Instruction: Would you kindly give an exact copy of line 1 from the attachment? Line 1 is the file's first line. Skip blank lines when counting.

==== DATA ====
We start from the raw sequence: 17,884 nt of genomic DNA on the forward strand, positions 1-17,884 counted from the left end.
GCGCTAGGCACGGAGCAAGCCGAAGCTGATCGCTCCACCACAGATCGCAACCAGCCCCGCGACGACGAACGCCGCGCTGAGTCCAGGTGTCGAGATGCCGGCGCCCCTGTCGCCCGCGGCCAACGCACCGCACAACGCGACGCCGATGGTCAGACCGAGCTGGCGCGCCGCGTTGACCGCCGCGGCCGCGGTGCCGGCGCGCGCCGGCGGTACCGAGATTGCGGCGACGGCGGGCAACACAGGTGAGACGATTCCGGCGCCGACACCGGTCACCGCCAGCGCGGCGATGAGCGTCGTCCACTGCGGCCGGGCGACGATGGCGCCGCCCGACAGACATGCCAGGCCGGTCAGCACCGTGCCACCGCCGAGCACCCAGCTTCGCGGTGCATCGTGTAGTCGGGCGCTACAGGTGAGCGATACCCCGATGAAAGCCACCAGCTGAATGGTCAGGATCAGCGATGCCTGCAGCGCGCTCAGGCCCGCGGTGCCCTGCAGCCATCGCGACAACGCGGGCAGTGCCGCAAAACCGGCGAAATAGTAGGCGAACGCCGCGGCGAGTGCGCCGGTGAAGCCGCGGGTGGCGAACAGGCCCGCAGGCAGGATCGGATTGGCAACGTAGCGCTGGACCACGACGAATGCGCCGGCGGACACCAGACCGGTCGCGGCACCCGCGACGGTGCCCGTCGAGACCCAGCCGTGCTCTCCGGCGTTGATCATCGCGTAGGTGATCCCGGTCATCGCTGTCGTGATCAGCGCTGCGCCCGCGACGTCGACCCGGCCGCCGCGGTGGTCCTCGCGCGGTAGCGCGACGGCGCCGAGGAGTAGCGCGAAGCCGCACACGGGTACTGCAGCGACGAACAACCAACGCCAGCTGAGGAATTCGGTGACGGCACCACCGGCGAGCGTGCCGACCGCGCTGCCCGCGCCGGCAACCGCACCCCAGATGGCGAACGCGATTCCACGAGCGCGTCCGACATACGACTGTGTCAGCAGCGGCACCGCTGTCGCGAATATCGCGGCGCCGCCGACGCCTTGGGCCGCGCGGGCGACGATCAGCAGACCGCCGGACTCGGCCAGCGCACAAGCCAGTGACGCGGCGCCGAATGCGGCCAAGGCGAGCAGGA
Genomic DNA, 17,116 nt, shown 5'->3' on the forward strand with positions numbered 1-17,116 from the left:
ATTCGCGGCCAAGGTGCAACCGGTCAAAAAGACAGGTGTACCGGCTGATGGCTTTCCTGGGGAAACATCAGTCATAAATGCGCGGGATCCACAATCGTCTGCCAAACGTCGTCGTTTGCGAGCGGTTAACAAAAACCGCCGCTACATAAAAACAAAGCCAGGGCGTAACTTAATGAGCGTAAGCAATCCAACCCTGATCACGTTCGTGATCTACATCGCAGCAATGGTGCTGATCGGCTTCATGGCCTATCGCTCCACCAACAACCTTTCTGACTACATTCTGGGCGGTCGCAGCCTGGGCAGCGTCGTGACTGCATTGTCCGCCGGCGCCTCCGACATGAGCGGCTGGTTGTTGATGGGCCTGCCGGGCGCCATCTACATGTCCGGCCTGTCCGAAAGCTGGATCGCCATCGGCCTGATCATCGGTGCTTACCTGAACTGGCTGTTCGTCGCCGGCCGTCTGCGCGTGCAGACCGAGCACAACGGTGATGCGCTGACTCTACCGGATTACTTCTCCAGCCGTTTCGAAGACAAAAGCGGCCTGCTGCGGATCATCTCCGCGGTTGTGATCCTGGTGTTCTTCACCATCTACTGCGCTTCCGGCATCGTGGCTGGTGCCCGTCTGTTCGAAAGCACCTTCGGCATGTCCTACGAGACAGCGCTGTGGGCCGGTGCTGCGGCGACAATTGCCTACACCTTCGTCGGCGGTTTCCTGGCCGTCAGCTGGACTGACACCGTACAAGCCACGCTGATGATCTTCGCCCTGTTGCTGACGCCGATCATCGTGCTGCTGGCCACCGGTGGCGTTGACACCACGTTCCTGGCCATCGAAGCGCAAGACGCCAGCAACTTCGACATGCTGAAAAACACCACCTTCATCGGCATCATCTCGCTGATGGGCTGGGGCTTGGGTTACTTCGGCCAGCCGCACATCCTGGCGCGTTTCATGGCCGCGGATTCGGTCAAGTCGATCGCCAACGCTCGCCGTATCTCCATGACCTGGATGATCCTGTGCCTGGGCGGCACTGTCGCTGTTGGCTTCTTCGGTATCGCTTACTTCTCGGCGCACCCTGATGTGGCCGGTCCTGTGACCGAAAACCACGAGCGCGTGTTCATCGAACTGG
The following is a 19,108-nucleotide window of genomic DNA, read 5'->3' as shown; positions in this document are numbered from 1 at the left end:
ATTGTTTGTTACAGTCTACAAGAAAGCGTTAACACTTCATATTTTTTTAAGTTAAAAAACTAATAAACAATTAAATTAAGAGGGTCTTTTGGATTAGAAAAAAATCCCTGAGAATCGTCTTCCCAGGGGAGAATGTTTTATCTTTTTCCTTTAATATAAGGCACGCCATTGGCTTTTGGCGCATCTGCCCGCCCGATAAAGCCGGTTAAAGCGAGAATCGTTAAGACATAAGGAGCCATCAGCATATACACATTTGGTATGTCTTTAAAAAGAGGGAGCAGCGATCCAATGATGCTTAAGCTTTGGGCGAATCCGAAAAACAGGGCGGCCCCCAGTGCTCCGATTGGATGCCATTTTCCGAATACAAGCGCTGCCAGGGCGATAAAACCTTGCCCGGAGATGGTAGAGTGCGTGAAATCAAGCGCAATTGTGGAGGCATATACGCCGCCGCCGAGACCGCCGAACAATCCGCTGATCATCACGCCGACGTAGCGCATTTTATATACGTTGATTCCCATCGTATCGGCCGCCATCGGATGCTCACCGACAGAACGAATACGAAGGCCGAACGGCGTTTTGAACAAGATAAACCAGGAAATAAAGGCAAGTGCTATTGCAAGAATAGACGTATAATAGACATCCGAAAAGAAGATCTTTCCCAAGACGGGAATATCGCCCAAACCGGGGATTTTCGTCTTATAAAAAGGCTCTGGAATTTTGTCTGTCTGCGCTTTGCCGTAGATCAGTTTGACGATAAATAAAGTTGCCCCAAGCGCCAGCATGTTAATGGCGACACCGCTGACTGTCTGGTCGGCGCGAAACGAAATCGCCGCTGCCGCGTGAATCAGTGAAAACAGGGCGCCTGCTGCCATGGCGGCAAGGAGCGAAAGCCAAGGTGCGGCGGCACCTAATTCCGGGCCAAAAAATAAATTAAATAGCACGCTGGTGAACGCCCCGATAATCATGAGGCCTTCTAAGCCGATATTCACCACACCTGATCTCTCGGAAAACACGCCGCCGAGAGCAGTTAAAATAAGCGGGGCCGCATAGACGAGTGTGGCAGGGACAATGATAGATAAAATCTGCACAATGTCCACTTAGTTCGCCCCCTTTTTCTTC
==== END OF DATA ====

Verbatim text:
We start from the raw sequence: 17,884 nt of genomic DNA on the forward strand, positions 1-17,884 counted from the left end.